After a rollercoaster season and another 6–6 record in 2011, the Bayhawks were defeated by the Boston Cannons in a close match-up in the playoffs at home. In the off-season, the team made some major changes when Kelly stepped down as head coach and promoted Dave Cottle from assistant coach to head coach. Cottle immediately brought in Tony Resch to serve as his defensive coordinator. In 2012 they recaptured the Steinfeld Cup, defeating the Denver Outlaws 16–6 in the final.[4]

The Bayhawks repeated as MLL champions in 2013, defeating the Charlotte Hounds 10–9 in the final.[5]

Playoff droughtEdit

 
Rochester at Chesapeake, 2011

After their third title in four years in 2013, the Bayhawks missed the playoffs in the following four seasons, the second time in franchise history. In 2016, seven teams finished tied atop the standings at 8-6, including the Bayhawks. Due to tiebreaker procedures, the Bayhawks were left out of the playoffs.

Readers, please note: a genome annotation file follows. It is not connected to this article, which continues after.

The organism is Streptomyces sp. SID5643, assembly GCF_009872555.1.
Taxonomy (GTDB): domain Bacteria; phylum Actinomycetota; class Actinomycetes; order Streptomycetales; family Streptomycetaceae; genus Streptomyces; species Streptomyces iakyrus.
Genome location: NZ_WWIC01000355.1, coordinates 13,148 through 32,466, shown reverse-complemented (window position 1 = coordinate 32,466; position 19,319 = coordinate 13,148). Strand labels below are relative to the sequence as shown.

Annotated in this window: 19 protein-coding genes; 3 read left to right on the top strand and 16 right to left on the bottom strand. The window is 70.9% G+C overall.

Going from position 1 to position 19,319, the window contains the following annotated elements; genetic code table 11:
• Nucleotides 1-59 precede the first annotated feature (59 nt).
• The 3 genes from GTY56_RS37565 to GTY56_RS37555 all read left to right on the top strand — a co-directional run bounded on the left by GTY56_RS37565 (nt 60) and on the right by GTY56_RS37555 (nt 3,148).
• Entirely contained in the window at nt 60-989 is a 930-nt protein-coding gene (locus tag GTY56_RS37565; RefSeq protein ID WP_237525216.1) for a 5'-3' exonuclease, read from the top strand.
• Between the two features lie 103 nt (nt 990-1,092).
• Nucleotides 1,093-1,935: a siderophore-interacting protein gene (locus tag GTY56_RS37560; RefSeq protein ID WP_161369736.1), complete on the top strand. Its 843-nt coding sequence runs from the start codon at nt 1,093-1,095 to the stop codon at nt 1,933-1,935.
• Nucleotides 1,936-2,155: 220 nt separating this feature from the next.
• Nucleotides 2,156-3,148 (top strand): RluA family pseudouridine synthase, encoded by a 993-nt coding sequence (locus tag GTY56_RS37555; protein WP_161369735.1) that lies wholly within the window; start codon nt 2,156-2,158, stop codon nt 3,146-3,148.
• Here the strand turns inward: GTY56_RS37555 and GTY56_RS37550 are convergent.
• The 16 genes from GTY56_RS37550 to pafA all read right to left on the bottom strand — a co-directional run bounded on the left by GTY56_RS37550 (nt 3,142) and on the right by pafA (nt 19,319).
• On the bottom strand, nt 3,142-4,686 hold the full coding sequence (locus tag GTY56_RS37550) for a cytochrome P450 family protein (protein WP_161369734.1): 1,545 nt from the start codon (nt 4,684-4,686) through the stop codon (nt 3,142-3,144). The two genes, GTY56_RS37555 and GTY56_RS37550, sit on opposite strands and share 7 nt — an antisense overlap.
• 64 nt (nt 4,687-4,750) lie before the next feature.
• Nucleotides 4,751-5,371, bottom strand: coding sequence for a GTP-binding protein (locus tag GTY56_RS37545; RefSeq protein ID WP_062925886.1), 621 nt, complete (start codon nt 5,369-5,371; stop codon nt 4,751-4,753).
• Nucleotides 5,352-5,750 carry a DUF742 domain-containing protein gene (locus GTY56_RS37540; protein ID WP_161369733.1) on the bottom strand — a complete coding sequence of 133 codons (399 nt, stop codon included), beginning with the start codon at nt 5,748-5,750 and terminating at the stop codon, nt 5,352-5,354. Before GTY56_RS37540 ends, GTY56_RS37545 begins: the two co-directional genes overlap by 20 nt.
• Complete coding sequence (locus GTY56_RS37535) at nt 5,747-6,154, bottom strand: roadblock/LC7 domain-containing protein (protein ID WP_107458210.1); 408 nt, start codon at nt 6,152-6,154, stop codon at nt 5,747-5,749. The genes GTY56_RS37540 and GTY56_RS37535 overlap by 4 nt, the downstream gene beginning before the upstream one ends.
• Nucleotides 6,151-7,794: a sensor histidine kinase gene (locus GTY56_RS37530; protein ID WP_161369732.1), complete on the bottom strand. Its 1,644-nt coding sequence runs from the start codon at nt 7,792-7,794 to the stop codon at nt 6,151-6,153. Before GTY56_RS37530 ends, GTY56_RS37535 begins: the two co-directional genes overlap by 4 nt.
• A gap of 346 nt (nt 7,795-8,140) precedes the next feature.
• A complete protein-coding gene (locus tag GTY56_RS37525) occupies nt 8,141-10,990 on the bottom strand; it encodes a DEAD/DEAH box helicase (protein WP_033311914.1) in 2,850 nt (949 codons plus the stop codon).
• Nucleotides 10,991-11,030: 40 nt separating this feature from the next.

In 2017, the Bayhawks started the season 3-1, but a four-game losing streak put them in a bad position at 3-5. The Bayhawks were finally able to regain some momentum but were ultimately eliminated with a loss during the second-to-last week of the regular season. They finished the season on a high note though, a 23-19 victory over the defending champion Denver Outlaws. In the game, rookie Josh Byrne scored seven goals and finished 2017 with the Major League Lacrosse record for goals in a season for a rookie with 39.[6] The win put them at an even 7-7, but did not prevent them from extending their playoff drought to four seasons. On September 14, the Bayhawks announced that head coach Brian Reese would not be returning because the team wanted a full-time coach, the league's first.[7] On December 13, the Bayhawks announced they were bringing back Dave Cottle as head coach.[8]